BEVERLY, Mass. (AP) – An enslaved black man, the great story he inspired, and the beach that now bears his name are at the center of new efforts to recognize the role of slavery on Massachusetts’ scenic North Shore.
According to the story, Robin Mingo was promised freedom by his white master if the tide ever went low enough for him to walk onto a rocky outcrop at present-day Mingo Beach. Depending on the narrative, Mingo either completed the challenge and was emancipated, tragically drowned, or spent his days in servitude never seeing the rare tidal event.
“It shows how much power slave owners had over their slaves,” said Katerina Pintone, a 19-year-old aspiring sophomore at Endicott College, where Mingo Beach is located. “That one man could have so much control over another man’s life.”
Last semester, Pintone and other Endicott students researched the local legend as part of a public history class and suggested ways to memorialize Mingo and its namesake beach. Their ideas ranged from a cultural trail to a smartphone app and a boat tour highlighting Mingo’s history and slavery in the popular tourist region.
Professor Elizabeth Matelski, who taught the course, is also researching for a book on Mingo and is working with other historians on a project that maps North Shore sites like Mingo Beach that are historically significant to people of color. Meanwhile, Endicott, a private co-ed school, says it is in talks with city officials to officially register the beach as a historic landmark.
Matelski hopes the effort will stimulate broader discussions about the often overlooked role of slavery in New England.
“Most people who walk by this particular stretch of beach have absolutely no clue about this story,” she said.
Abby Battis, associate director at Historic Beverly, the city’s historical society, agreed. Battis said she never heard Mingo’s story growing up in the seaside town, which is often overshadowed by its more famous neighbors – Salem, site of the infamous witch trials, and Gloucester, the historic fishing port.
“We have to stop telling stories to the old, dead white people,” she said. “Beverly’s story has so much more to offer.”
The history society is doing its part to paint a more complete picture of the city’s role in slavery, Battis added. In 2019, the organization launched a virtual exhibit featuring the stories of the enslaved in Beverly, a 17th-century coastal town about 25 miles north of Boston.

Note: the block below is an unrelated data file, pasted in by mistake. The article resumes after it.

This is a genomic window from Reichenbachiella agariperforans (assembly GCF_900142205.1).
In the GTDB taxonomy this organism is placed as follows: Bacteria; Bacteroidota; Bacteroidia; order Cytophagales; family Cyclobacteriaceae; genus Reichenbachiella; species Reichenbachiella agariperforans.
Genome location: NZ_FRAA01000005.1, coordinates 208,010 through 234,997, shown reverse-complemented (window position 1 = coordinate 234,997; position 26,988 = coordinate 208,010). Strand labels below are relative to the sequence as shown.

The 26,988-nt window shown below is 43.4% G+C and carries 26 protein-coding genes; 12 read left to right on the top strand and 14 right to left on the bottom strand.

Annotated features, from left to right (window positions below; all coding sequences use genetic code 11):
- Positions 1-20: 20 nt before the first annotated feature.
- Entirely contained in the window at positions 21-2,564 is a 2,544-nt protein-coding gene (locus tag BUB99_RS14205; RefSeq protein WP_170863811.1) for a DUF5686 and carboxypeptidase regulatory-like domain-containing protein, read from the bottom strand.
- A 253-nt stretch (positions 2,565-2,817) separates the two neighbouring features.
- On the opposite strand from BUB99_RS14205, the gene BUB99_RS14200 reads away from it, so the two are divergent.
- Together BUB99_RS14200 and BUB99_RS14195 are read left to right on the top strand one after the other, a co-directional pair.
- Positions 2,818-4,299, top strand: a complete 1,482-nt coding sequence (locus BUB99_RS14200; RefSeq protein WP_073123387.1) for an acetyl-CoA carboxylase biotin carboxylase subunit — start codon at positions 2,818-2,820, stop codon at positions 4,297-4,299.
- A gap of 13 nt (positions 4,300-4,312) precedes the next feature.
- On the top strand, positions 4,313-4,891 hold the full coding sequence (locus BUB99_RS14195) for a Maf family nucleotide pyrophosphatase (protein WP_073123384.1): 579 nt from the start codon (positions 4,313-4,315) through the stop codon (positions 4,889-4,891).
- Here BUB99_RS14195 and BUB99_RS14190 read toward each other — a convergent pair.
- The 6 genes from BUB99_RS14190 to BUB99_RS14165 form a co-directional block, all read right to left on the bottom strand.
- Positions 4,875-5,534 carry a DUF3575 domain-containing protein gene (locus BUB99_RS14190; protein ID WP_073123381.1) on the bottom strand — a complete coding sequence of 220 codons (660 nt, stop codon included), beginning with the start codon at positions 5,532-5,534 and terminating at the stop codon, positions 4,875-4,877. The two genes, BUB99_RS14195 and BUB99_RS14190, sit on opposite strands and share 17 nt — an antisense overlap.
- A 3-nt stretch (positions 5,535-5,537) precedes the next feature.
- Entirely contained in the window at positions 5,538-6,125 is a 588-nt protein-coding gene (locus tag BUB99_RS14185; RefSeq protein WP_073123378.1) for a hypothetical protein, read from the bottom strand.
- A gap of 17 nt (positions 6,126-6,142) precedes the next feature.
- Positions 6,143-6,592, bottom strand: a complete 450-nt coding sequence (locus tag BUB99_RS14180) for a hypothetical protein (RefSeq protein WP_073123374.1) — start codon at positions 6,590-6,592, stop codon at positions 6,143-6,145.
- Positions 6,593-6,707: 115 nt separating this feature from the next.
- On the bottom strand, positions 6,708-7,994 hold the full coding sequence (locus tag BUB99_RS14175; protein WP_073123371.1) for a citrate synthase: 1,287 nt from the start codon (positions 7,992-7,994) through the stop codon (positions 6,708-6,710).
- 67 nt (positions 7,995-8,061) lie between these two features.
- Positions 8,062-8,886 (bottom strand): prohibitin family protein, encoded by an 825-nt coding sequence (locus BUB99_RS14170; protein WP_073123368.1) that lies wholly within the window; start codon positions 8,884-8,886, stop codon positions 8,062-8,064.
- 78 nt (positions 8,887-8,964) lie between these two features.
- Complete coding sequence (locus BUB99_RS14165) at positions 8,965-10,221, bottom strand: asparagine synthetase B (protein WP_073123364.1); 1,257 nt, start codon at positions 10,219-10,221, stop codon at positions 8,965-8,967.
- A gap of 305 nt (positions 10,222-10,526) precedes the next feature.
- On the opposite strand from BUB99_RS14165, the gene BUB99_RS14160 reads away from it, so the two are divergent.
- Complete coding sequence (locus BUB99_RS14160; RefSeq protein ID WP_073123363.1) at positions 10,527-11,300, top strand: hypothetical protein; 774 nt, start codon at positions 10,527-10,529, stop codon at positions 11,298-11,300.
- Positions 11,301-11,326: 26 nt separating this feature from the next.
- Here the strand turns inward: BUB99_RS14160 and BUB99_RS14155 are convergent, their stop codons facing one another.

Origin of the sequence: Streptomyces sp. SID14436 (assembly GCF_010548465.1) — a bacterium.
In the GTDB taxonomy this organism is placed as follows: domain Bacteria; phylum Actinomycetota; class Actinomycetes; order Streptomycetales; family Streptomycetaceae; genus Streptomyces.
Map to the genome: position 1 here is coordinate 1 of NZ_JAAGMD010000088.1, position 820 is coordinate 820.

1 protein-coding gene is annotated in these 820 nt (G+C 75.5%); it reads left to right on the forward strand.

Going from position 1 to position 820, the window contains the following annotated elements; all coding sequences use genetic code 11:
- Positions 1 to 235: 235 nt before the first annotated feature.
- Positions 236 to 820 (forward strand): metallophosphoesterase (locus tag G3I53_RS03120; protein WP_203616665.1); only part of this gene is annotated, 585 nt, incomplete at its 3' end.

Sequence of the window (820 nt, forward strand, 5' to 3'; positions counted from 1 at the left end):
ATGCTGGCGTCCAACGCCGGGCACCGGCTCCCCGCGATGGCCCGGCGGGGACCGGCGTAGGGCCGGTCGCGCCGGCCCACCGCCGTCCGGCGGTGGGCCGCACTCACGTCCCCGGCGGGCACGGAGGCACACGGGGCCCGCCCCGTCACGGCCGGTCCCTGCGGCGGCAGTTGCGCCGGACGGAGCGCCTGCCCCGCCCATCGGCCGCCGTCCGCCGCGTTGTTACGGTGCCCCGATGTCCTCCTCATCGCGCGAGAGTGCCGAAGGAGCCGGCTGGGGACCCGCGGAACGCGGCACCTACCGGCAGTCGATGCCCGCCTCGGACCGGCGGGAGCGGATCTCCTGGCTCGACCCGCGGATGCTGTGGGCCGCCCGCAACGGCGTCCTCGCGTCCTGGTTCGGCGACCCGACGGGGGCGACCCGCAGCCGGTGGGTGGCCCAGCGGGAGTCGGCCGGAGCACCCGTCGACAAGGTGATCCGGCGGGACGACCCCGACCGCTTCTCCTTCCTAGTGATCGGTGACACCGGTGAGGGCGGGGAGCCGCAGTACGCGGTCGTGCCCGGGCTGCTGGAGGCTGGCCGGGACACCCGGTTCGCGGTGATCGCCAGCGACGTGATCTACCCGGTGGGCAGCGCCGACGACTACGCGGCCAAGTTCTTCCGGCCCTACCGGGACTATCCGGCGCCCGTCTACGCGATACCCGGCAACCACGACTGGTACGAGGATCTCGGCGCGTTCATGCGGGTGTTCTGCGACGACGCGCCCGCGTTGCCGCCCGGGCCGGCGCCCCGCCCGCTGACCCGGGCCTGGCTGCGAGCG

Mingo is not among those highlighted in Set at Liberty, but the Society’s ongoing work has identified at least 100 enslaved people and more than 200 local ships involved in the slave trade.
It’s a “common myth” that slavery in New England either never existed or was inherently different from other places, says Beth Bower, local historian on the board of Historic Beverly.
Historical records show that New Englanders clearly imported enslaved Africans for all the jobs that made the fledgling colony possible, from farming and fishing to building ships, she said.
And while history credits Massachusetts with being one of the first states to abolish slavery in 1783, there is mounting evidence that slavery existed in the state until the early 1800s before gradually disappearing, Bower said .
President Abraham Lincoln signed the Emancipation Proclamation in 1863, but it was more than two years before black slaves in Galveston, Texas, learned of their freedom. That day, June 19, 1865, is now known as June 16, being celebrated for the first time on Sunday as an official federal holiday.
Matelski said she first heard about Mingo’s story in the summer of 2020, at the height of protests following the police killing of George Floyd in Minneapolis.
A Michigan native, she said she was immediately struck by the story’s potential to speak to the present as the nation comes to terms with its racist past.
Mingo’s story is all the more significant considering he was married to a free Indigenous woman and his enslaver descended from Beverly’s original founders, Matelski said.
“It’s so ingrained in the history of Beverly and the New England experience,” she said. “There are simply many different topics.”
Part of Matelski’s future focus will be separating myth from fact.
For example, in the most popular tale, Mingo achieves his feat and earns his emancipation, only to die later that year.
However, local records indicate that the real Mingo lived into the 1980s, was baptized, raised a daughter, and even purchased land in the town before dying in 1748.
Matelski believes the Mingo legend has its roots in the stories popularized by abolitionists to underscore the “casual cruelty” of the slave industry, which they staunchly oppose.
Such slave tales typically focused on the harsh realities of southern plantation life and the extraordinary dangers some slaves endured to escape to freedom, making Mingo’s story a uniquely New England version of the genre, she said.
“What we know now is one piece of the puzzle,” Matelski said. “As a historian, you’re like an investigator trying to get as complete a picture as possible of this really important story that hasn’t been told yet.”
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